Last fall we got our first herd sire from DCCI out of Ohio. Our herd has grown beyond our humble 2 heifer beginning where we could give each cow special attention and trips to get AI’d as needed. We still plan to use AI’ing in our herd development but see a huge value in having a quality herd sire that we can use on the majority of our herd and as a cover bull for our AI cows. After talking with Darol Dickinson about several bulls and debating what would be best for our herd, we landed on a young bull named Hurricane (aka Prairie Dust due to a records mix up).
Hurricane has everything that we were looking for with his traditional genetic ties going back to Don Quixote, while exhibiting all the qualities of the modern improved longhorn. His black and white color is a great match for our existing herd that is filled with most white, red, and brown. A part of him that stands out is the amount of horn he has for a black and white bull. His horn is low and flat with rapid growth that we look for in our animals. His quality really shines through in his thick trim body from head to toe.
He has great thickness in his hind end and a flat correct back. His front shoulder exhibits the desirable thickness that will bring big boned strong calves in the coming years.
He is a huge step up in genetics that will take our herd to the next level.
Not to mention that this animal took the #1 spot in our herd for being the most tame and easy going disposition. My wife had her doubts, but she is still a little beside herself in trying to figure out how it can be that a bull be so tame.
After several AI attempts and 9 long months, we finally got to welcome another calf from Kola. This time it’s a flashy bull calf that looks just like her mini-me. We are excited to have another calf to halter train, spoil with cubes, and get ready for sale. I am confident this one will make a great addition to anybody’s herd with the great Dickinson Cattle Company Inc. genetics we picked up using Tuxedo.
We have had a busy spring. Fortunately, we acquired an old ranch homestead in April which has allowed us to grow our herd and cut back our hay bills. It has been a significant effort to repair the fences which is why there have not been any posts recently. Eventually we plan to move to the property and reclaim the land to what it once was.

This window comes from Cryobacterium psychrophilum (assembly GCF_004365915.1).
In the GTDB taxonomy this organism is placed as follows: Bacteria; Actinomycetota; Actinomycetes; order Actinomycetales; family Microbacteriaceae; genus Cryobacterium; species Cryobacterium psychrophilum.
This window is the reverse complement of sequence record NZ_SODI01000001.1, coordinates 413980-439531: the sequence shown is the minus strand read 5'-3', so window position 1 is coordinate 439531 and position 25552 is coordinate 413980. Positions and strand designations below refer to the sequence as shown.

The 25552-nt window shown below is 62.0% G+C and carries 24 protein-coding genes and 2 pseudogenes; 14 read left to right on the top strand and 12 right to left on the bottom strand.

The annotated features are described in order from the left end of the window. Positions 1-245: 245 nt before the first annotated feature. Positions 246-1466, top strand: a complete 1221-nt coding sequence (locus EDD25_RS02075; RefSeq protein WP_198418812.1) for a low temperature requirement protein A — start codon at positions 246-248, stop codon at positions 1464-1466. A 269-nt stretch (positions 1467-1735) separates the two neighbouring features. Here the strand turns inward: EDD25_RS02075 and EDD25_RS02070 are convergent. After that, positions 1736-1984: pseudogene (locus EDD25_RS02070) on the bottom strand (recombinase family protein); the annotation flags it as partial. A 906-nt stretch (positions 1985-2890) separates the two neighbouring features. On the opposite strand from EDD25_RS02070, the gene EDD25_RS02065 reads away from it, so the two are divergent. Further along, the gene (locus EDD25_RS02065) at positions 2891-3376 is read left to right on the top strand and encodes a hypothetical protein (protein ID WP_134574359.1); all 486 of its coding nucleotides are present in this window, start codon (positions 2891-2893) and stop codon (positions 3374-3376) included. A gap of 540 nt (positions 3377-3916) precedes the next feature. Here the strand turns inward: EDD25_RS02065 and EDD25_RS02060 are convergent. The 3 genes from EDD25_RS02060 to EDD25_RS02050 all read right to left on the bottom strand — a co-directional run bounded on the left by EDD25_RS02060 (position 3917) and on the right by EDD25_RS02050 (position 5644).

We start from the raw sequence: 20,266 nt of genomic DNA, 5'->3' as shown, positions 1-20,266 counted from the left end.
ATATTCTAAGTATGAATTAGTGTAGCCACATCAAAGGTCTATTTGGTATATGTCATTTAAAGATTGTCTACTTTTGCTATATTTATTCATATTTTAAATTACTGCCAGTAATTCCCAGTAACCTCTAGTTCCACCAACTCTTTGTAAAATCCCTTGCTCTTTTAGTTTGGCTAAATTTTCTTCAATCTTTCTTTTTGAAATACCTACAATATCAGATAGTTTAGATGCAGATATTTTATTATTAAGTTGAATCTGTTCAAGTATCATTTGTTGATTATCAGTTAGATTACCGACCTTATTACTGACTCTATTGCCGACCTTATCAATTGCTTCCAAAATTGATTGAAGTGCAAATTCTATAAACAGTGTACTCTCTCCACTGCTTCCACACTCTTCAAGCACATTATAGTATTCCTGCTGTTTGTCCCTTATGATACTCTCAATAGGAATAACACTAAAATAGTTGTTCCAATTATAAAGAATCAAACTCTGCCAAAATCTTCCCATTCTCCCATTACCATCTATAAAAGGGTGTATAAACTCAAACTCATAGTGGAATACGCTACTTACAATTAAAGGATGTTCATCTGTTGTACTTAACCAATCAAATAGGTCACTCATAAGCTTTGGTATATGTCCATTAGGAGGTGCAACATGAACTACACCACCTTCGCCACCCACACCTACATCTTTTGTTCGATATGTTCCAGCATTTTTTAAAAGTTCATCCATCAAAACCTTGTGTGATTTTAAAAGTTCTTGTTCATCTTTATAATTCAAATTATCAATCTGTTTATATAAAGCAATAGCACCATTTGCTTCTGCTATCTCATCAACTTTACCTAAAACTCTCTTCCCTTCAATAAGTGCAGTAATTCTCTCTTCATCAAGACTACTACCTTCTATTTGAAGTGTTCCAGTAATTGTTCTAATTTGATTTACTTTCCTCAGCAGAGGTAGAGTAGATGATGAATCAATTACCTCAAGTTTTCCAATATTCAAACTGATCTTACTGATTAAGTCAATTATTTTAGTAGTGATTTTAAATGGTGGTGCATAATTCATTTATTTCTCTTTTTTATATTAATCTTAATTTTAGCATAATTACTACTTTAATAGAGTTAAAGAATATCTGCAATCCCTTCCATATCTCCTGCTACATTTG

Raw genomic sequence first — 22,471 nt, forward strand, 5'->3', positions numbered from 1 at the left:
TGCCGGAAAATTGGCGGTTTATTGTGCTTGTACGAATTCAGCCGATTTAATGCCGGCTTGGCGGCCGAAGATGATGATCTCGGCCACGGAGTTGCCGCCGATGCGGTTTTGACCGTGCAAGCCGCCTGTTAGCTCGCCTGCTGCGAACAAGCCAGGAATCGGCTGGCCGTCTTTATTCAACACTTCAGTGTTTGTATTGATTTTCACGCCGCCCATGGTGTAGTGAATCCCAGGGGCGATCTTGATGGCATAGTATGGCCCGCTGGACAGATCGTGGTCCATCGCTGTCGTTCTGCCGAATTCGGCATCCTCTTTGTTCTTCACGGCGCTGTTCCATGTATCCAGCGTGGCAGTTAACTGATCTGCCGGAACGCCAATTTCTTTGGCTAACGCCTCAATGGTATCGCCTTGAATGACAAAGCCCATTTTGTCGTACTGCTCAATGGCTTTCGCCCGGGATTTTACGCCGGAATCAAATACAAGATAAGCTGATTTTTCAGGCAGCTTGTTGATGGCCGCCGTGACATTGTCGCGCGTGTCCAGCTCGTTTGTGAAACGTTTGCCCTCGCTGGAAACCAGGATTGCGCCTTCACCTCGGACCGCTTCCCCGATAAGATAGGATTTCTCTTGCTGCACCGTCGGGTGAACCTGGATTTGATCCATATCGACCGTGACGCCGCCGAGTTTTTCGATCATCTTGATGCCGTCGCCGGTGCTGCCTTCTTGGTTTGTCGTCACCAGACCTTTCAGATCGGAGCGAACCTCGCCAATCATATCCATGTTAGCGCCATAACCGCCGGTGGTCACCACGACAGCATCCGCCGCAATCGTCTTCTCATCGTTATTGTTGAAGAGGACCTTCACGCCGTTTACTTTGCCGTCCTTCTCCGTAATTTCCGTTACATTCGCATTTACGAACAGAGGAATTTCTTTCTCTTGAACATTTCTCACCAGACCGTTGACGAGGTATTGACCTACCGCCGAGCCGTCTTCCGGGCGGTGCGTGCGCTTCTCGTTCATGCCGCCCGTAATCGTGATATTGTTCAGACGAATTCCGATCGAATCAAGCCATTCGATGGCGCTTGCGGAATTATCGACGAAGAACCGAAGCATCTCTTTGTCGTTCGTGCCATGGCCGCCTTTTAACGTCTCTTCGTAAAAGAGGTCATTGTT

The property has been an enjoyable weekend escape for our family providing many challenges that allow our minds to be freed from our city jobs.
We sold our first calf this week! It was exciting, challenging, and even a little bit emotional. Most people remember their first pay check or dollar they made, a symbol of their hard work and bookmark for a new chapter of their life. Our first longhorn sale has brought a similar excitement. We are navigating our way to building a business and slowly seeing our visions become realities. On the other hand, the last couple of weeks exposed me to the most difficulty I have had weaning a calf. Mill Iron Man was a skilled escape artist, and I probably need to work on tightening up the corral. Every night that I tried to separate him from his mom, he would end up beside her by sunrise the next morning. He somehow shimmied a gate off of the hinges two of the nights, and another night, he unchained the gate. If I would have only known, his name would have been Houdini. Beside his escaping abilities, he was the easiest calf I have had to get started on a halter. Either very intelligent or he had a true passion for cubes “cake” which made him easy to train. It is probably a good thing to be selling quality animals that make you second guess yourself as you see them go, but we will definitely miss his spunky sprints around our pasture. Thank you to Behrens Farms, and we wish them best with their new addition.
The most recent photo shoot that my wife had with our daughter and the cows illuminates how gentle longhorns can be. We have never had issues with the cows being aggressive. Even when they freshly became mothers, they allowed us to be part of their family. Owning longhorns has been a rewarding experience for us, and we thoroughly enjoy the culture that it provides for our growing family.
Its officially not winter in Oklahoma anymore. The days are starting to regularly hit 80 degrees, the trees are all full of leaves, and the cows are getting their slick summer coats. For us, summer always comes too fast, and we will soon be dreaming of the Montana summers back home. Last year’s heifer calves were born in the summer and are sure growing fast, coming up on being 1 year old. We AI’d to Drag Iron again this year. High Jinks took, but Kola required a second try and will hopefully preg check positive in the next couple months. High Jinks will be due October 11, and if Kola took, we will be looking at having a New Year’s baby (12/29 due date). Kori, our daughter, loves feeding and watching the animals every evening. Its amazing to think that 1 year ago we had no idea the joys (and challenges) that the three below would bless us with.